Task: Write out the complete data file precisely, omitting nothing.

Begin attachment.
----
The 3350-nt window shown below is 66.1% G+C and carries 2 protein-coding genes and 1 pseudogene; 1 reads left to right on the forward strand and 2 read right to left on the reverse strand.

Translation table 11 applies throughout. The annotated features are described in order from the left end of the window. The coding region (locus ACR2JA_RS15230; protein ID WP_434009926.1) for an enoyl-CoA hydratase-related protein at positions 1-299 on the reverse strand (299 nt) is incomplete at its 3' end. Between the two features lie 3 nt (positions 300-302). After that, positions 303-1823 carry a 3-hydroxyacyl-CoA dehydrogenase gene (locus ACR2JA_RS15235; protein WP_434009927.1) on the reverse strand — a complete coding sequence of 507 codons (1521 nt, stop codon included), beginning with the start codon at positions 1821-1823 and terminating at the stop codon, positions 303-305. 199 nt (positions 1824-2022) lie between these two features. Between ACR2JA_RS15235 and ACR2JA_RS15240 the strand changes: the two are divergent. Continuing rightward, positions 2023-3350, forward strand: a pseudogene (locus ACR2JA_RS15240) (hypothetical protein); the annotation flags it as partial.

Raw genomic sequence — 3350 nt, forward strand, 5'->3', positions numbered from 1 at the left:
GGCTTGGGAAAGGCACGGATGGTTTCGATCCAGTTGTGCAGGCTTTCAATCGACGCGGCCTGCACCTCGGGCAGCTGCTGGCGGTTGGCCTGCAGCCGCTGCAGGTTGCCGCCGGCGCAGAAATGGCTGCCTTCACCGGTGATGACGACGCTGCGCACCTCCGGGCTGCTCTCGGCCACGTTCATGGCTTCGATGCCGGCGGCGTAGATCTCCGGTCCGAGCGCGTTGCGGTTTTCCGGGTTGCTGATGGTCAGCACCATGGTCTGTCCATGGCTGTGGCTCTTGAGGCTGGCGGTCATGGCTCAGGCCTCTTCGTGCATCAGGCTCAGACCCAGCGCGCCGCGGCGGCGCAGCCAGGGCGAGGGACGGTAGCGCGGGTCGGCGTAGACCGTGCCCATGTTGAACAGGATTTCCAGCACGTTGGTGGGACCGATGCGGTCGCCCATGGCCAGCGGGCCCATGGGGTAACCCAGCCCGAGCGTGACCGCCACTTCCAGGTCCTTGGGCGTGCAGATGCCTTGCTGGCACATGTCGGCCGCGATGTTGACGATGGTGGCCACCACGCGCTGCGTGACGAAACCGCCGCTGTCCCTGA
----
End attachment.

The 3350-nt window shown below is 66.1% G+C and carries 2 protein-coding genes and 1 pseudogene; 1 reads left to right on the forward strand and 2 read right to left on the reverse strand.

Translation table 11 applies throughout. The annotated features are described in order from the left end of the window. The coding region (locus ACR2JA_RS15230; protein ID WP_434009926.1) for an enoyl-CoA hydratase-related protein at positions 1-299 on the reverse strand (299 nt) is incomplete at its 3' end. Between the two features lie 3 nt (positions 300-302). After that, positions 303-1823 carry a 3-hydroxyacyl-CoA dehydrogenase gene (locus ACR2JA_RS15235; protein WP_434009927.1) on the reverse strand — a complete coding sequence of 507 codons (1521 nt, stop codon included), beginning with the start codon at positions 1821-1823 and terminating at the stop codon, positions 303-305. 199 nt (positions 1824-2022) lie between these two features. Between ACR2JA_RS15235 and ACR2JA_RS15240 the strand changes: the two are divergent. Continuing rightward, positions 2023-3350, forward strand: a pseudogene (locus ACR2JA_RS15240) (hypothetical protein); the annotation flags it as partial.

Raw genomic sequence — 3350 nt, forward strand, 5'->3', positions numbered from 1 at the left:
GGCTTGGGAAAGGCACGGATGGTTTCGATCCAGTTGTGCAGGCTTTCAATCGACGCGGCCTGCACCTCGGGCAGCTGCTGGCGGTTGGCCTGCAGCCGCTGCAGGTTGCCGCCGGCGCAGAAATGGCTGCCTTCACCGGTGATGACGACGCTGCGCACCTCCGGGCTGCTCTCGGCCACGTTCATGGCTTCGATGCCGGCGGCGTAGATCTCCGGTCCGAGCGCGTTGCGGTTTTCCGGGTTGCTGATGGTCAGCACCATGGTCTGTCCATGGCTGTGGCTCTTGAGGCTGGCGGTCATGGCTCAGGCCTCTTCGTGCATCAGGCTCAGACCCAGCGCGCCGCGGCGGCGCAGCCAGGGCGAGGGACGGTAGCGCGGGTCGGCGTAGACCGTGCCCATGTTGAACAGGATTTCCAGCACGTTGGTGGGACCGATGCGGTCGCCCATGGCCAGCGGGCCCATGGGGTAACCCAGCCCGAGCGTGACCGCCACTTCCAGGTCCTTGGGCGTGCAGATGCCTTGCTGGCACATGTCGGCCGCGATGTTGACGATGGTGGCCACCACGCGCTGCGTGACGAAACCGCCGCTGTCCCTGA